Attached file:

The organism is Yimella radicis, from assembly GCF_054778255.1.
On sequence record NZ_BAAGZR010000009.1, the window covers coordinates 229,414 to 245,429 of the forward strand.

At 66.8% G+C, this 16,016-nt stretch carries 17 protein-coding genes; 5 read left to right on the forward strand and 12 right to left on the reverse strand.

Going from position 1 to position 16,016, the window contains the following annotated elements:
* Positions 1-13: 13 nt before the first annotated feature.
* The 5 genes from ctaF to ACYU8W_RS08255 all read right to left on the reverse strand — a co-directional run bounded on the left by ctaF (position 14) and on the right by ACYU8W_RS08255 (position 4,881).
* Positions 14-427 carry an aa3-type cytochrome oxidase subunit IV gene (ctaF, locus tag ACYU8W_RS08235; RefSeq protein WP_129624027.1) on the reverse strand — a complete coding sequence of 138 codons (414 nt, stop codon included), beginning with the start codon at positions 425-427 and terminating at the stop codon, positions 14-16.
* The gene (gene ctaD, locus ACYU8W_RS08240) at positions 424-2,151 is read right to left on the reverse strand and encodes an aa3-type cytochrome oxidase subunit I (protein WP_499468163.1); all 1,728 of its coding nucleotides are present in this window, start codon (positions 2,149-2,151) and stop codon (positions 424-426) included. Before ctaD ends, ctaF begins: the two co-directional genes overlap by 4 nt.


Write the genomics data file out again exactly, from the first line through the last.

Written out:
The organism is Yimella radicis, from assembly GCF_054778255.1.
On sequence record NZ_BAAGZR010000009.1, the window covers coordinates 229,414 to 245,429 of the forward strand.

At 66.8% G+C, this 16,016-nt stretch carries 17 protein-coding genes; 5 read left to right on the forward strand and 12 right to left on the reverse strand.

Going from position 1 to position 16,016, the window contains the following annotated elements:
* Positions 1-13: 13 nt before the first annotated feature.
* The 5 genes from ctaF to ACYU8W_RS08255 all read right to left on the reverse strand — a co-directional run bounded on the left by ctaF (position 14) and on the right by ACYU8W_RS08255 (position 4,881).
* Positions 14-427 carry an aa3-type cytochrome oxidase subunit IV gene (ctaF, locus tag ACYU8W_RS08235; RefSeq protein WP_129624027.1) on the reverse strand — a complete coding sequence of 138 codons (414 nt, stop codon included), beginning with the start codon at positions 425-427 and terminating at the stop codon, positions 14-16.
* The gene (gene ctaD, locus ACYU8W_RS08240) at positions 424-2,151 is read right to left on the reverse strand and encodes an aa3-type cytochrome oxidase subunit I (protein WP_499468163.1); all 1,728 of its coding nucleotides are present in this window, start codon (positions 2,149-2,151) and stop codon (positions 424-426) included. Before ctaD ends, ctaF begins: the two co-directional genes overlap by 4 nt.